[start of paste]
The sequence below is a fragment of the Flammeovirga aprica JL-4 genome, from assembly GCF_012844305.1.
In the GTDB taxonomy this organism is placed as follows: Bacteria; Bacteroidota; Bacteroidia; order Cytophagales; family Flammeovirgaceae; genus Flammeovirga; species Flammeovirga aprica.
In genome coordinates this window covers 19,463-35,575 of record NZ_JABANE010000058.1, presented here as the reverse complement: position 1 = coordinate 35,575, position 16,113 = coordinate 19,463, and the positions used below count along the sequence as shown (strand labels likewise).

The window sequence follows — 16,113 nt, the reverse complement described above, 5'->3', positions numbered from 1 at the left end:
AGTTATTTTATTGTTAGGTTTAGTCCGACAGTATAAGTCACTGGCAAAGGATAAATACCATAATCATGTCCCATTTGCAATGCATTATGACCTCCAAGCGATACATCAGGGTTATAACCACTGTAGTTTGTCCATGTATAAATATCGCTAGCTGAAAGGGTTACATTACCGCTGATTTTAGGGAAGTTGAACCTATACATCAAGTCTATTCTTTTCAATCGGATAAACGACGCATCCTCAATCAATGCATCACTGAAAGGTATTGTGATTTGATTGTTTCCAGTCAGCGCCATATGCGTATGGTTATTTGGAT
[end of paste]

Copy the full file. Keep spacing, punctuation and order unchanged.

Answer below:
The sequence below is a fragment of the Flammeovirga aprica JL-4 genome, from assembly GCF_012844305.1.
In the GTDB taxonomy this organism is placed as follows: Bacteria; Bacteroidota; Bacteroidia; order Cytophagales; family Flammeovirgaceae; genus Flammeovirga; species Flammeovirga aprica.
In genome coordinates this window covers 19,463-35,575 of record NZ_JABANE010000058.1, presented here as the reverse complement: position 1 = coordinate 35,575, position 16,113 = coordinate 19,463, and the positions used below count along the sequence as shown (strand labels likewise).

The window sequence follows — 16,113 nt, the reverse complement described above, 5'->3', positions numbered from 1 at the left end:
AGTTATTTTATTGTTAGGTTTAGTCCGACAGTATAAGTCACTGGCAAAGGATAAATACCATAATCATGTCCCATTTGCAATGCATTATGACCTCCAAGCGATACATCAGGGTTATAACCACTGTAGTTTGTCCATGTATAAATATCGCTAGCTGAAAGGGTTACATTACCGCTGATTTTAGGGAAGTTGAACCTATACATCAAGTCTATTCTTTTCAATCGGATAAACGACGCATCCTCAATCAATGCATCACTGAAAGGTATTGTGATTTGATTGTTTCCAGTCAGCGCCATATGCGTATGGTTATTTGGAT